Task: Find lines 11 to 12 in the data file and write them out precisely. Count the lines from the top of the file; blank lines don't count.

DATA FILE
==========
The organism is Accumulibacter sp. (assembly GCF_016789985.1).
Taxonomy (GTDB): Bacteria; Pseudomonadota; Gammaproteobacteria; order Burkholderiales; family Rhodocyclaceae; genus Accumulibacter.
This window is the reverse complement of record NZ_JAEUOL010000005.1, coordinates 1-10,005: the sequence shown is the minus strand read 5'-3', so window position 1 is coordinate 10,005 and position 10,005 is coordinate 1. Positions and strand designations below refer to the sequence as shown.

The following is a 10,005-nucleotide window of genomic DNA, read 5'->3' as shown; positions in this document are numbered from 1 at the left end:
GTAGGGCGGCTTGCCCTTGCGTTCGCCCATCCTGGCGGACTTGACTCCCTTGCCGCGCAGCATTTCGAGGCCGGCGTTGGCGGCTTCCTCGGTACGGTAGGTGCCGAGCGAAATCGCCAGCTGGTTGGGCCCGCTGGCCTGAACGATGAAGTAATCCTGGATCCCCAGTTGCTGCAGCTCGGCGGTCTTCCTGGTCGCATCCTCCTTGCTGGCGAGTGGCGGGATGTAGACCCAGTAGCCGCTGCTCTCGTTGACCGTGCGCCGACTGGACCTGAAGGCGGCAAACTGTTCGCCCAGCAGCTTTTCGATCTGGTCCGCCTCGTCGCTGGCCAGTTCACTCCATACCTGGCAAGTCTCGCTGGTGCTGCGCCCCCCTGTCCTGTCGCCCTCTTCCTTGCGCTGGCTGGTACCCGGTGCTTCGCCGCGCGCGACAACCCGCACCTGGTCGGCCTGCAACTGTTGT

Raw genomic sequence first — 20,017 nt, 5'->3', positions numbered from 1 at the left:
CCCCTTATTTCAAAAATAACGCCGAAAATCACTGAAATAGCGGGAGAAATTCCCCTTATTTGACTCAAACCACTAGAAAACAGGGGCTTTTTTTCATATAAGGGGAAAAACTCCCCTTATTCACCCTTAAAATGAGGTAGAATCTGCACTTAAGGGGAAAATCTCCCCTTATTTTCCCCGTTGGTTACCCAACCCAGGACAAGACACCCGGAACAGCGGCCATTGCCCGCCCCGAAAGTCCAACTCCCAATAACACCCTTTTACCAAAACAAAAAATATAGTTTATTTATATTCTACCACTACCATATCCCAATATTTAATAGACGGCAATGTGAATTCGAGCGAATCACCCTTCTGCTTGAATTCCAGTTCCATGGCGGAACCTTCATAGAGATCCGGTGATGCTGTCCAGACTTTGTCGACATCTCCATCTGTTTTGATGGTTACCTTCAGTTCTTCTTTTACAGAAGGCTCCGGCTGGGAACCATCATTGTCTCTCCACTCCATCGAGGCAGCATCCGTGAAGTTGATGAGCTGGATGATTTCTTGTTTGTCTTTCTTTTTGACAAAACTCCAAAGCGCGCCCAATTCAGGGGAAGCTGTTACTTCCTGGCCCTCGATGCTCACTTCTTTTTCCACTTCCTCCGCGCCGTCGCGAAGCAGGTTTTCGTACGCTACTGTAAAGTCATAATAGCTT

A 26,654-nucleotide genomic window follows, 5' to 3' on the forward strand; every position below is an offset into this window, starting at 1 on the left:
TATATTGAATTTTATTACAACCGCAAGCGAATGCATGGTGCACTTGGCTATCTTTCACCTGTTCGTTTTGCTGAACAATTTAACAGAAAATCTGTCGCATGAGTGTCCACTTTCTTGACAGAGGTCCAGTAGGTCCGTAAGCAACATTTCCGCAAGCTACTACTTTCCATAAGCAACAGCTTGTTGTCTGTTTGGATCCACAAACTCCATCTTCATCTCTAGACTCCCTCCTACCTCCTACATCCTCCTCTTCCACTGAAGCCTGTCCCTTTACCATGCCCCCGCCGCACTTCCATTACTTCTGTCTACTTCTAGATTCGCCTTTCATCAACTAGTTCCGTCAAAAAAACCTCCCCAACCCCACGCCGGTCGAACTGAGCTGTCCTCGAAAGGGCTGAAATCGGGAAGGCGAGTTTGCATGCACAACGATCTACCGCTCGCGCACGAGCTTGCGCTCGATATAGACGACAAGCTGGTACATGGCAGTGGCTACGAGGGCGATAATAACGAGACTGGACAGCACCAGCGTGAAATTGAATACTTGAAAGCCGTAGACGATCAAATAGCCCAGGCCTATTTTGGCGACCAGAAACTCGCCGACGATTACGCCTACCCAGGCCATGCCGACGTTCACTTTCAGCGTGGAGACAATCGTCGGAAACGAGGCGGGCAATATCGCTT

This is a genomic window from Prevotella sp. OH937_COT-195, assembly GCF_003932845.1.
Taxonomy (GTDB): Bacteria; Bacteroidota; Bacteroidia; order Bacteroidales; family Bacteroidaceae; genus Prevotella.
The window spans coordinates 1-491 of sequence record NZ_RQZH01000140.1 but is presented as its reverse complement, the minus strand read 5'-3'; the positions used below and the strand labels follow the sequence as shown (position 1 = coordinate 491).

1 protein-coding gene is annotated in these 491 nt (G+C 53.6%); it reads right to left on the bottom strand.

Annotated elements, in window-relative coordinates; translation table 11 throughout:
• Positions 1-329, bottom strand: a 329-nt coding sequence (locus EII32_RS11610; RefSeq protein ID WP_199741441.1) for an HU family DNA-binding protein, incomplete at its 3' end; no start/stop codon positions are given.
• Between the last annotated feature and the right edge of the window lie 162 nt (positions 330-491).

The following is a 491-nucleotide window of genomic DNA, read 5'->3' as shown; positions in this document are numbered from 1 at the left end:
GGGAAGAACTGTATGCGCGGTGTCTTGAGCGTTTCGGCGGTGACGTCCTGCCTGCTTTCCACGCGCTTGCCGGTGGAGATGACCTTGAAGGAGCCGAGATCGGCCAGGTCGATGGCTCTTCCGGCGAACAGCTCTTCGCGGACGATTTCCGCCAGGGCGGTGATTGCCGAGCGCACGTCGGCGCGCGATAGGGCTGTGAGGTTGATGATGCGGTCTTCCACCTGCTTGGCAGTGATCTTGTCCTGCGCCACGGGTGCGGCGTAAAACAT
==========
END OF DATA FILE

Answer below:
Taxonomy (GTDB): Bacteria; Bacteroidota; Bacteroidia; order Bacteroidales; family Bacteroidaceae; genus Prevotella.
The window spans coordinates 1-491 of sequence record NZ_RQZH01000140.1 but is presented as its reverse complement, the minus strand read 5'-3'; the positions used below and the strand labels follow the sequence as shown (position 1 = coordinate 491).